“The nucleus of the phosphorus atom possesses a nuclear spin, which, because of its low susceptibility to noise in the environment, might serve as an ideal memory storage qubit.”

Andrew Zurak provides an update on the work of the UNSW team.

Another team (this time a Dutch-American partnership) employed the nuclear spins of phosphorus atoms in quantum computing in 2014 to reach an even higher precision of 99.99 percent and a longer coherence duration of more than 35 seconds.

  • In our Heads, Quantum Computers?

So, how does any of this relate to our brains? There are various situations in quantum biology where quantum processing has been speculated; for example, evidence exists that birds use quantum processes in their retinas to navigate around the world and that photosynthesis is more effective when long-lived coherent quantum states are achieved. Quantum processing is also thought to be required for the human sense of smell and some components of human eyesight. As a result, it’s unsurprising that we’d hunt for quantum processing in the human brain.

Roger Penrose, a renowned physicist, and Stuart Hammeroff, an anesthesiologist, developed one of the earliest popular ideas. They theorized that quantum processing may be taking place in neuron microtubules. 6 Most scientists were doubtful, however, since the brain was thought to be a warm, damp, and noisy environment in which quantum coherence, which happens only in highly isolated situations and at extremely low temperatures, would be difficult to produce. Penrose and Hammeroff have yet to respond to this critique of their theory convincingly. However, discoveries in extending coherence periods have been made, and research teams all around the globe are attempting to prolong coherence times at room temperatures with some success. 7,8 As a result, the Penrose-Hammeroff hypothesis is currently a work in progress.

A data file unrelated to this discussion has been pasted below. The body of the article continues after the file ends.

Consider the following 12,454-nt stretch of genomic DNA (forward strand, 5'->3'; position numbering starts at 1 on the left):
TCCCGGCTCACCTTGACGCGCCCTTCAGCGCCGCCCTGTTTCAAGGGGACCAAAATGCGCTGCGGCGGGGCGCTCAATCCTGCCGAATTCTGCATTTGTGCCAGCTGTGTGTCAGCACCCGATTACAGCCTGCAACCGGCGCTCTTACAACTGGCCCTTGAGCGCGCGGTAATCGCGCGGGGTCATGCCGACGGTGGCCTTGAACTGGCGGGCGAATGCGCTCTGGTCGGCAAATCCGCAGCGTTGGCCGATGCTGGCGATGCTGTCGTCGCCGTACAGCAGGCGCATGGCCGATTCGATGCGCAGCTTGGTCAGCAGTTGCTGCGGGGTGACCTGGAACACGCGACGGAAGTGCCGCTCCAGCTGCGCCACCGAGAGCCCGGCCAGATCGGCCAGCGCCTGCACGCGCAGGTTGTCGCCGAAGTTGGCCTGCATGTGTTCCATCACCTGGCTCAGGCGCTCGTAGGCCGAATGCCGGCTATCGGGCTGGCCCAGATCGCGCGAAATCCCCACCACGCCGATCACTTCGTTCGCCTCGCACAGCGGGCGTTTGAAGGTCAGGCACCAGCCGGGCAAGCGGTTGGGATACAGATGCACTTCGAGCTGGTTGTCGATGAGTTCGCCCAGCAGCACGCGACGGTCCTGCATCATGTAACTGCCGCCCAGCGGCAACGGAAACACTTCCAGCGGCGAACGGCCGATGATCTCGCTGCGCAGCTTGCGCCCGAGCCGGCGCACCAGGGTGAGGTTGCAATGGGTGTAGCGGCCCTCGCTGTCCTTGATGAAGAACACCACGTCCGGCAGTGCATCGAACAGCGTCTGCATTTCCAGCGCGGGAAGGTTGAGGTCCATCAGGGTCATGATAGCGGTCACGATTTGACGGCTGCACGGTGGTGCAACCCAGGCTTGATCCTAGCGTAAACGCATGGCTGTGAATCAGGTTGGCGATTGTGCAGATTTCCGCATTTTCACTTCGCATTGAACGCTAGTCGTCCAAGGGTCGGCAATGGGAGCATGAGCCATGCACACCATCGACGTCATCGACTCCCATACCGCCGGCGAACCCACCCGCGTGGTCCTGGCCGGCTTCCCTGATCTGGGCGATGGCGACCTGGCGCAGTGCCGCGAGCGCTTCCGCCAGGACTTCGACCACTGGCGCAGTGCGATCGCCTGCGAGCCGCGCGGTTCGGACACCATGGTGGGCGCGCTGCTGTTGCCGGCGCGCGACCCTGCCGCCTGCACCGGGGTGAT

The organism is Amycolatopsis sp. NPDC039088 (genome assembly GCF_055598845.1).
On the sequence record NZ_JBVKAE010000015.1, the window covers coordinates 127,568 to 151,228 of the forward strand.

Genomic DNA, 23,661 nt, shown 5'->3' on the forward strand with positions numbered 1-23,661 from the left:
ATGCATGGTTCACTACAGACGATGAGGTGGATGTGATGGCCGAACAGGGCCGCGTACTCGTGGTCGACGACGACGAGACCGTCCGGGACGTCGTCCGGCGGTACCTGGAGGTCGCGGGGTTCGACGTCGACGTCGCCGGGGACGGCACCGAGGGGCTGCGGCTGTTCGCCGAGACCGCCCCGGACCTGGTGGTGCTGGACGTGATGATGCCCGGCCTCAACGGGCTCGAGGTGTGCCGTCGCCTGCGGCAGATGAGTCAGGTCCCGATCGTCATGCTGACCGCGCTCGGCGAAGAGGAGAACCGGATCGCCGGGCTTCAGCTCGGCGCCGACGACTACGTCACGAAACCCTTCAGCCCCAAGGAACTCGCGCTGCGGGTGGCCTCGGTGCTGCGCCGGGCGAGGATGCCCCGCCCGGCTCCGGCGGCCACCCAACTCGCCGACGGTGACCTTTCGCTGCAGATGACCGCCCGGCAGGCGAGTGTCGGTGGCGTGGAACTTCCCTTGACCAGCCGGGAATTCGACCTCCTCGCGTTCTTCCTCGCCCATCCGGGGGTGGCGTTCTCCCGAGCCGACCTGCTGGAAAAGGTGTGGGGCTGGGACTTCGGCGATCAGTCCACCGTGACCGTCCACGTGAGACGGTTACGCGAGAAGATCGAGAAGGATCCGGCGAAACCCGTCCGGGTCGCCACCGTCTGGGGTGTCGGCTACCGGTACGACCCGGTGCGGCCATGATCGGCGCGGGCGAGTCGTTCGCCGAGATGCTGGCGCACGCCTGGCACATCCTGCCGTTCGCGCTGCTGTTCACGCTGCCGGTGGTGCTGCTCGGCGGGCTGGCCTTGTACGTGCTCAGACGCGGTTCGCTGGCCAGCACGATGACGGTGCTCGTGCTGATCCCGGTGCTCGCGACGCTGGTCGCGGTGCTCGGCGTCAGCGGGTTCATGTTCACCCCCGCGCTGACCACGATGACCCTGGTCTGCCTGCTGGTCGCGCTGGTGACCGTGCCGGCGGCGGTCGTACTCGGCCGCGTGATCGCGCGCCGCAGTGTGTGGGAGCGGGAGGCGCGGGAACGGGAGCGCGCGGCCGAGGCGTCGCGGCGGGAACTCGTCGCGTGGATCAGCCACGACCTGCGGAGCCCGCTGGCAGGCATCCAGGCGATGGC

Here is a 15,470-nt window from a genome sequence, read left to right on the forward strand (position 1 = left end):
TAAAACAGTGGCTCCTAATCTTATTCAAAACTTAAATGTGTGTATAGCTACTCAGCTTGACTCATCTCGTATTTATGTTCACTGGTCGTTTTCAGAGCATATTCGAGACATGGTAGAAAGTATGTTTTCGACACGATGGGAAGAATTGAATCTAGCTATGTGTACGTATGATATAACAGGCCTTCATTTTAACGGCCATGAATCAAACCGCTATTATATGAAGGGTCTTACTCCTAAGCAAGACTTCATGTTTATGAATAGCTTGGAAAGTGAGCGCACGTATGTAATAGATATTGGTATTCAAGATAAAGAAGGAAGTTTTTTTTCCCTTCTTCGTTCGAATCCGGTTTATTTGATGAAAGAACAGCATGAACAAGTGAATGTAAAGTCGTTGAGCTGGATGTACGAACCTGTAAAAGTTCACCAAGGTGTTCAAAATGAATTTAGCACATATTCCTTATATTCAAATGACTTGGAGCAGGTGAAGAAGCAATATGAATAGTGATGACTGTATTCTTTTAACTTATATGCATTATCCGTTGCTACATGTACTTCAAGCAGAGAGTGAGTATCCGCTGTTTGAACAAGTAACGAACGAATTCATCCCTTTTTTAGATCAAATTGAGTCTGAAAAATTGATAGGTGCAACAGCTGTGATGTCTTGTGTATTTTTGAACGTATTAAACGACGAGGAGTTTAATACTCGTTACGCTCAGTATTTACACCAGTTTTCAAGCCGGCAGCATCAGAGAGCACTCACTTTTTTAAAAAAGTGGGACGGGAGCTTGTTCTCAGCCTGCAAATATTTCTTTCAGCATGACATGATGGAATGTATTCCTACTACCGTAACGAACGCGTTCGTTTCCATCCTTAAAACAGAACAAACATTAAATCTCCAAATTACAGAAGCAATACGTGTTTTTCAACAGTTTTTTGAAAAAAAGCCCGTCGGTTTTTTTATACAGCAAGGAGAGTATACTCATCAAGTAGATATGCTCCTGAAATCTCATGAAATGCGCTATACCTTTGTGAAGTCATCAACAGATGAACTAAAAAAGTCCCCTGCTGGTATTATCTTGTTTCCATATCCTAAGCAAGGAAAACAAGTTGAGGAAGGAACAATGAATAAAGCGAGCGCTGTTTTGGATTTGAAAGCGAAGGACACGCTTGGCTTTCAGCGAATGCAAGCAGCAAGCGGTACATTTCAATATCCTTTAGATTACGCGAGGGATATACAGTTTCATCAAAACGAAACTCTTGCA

• Fisher’s Revolutionary Concepts

In 2015, physicist Matthew Fisher of the University of California proposed a concept in which nuclear spins in phosphorus atoms may be used as qubits. This model is similar to the one mentioned in the preceding section in that it was created in a laboratory context; the difference is that it was applied to the human brain, which contains a lot of phosphorus.

“Are we, rather than merely brilliant robots creating and constructing quantum computers, quantum computers ourselves?” — Matthew Fisher (Matthew Fisher) is

Fisher has convincingly demonstrated that the spins of phosphorus nuclei can be sufficiently isolated (by the protective cloud of electrons surrounding it and the protective shield of a bed of zero spin atoms) and less “distracted” by quantum noise due to its weak magnetic field (due to its low spin number), allowing quantum coherence to be preserved. (This fact has been validated and confirmed by the laboratory investigations detailed in the preceding section, as well as the experimental findings.) The nuclei of phosphorus atoms would be adequately separated in an environment such as the brain, where electric fields abound.

Pyrophosphate is a chemical molecule that initiates the process in the cell. It’s made up of two phosphates bound together, each containing a phosphorus atom surrounded by zero-spin oxygen atoms (a similar situation as that of the laboratory study discussed above, where the phosphorus atom was nestled inside silicon atoms with zero spin). The phosphates’ spins get entangled as a result of their interaction. One of the resultant configurations is a zero-spin state of maximal entanglement, known as a “singlet.” The entangled phosphates are subsequently broken apart by enzymes into two free phosphate ions, which remain entangled as they drift away. As demonstrated below, these entangled phosphates interact individually with calcium ions and oxygen atoms to form Posner molecules.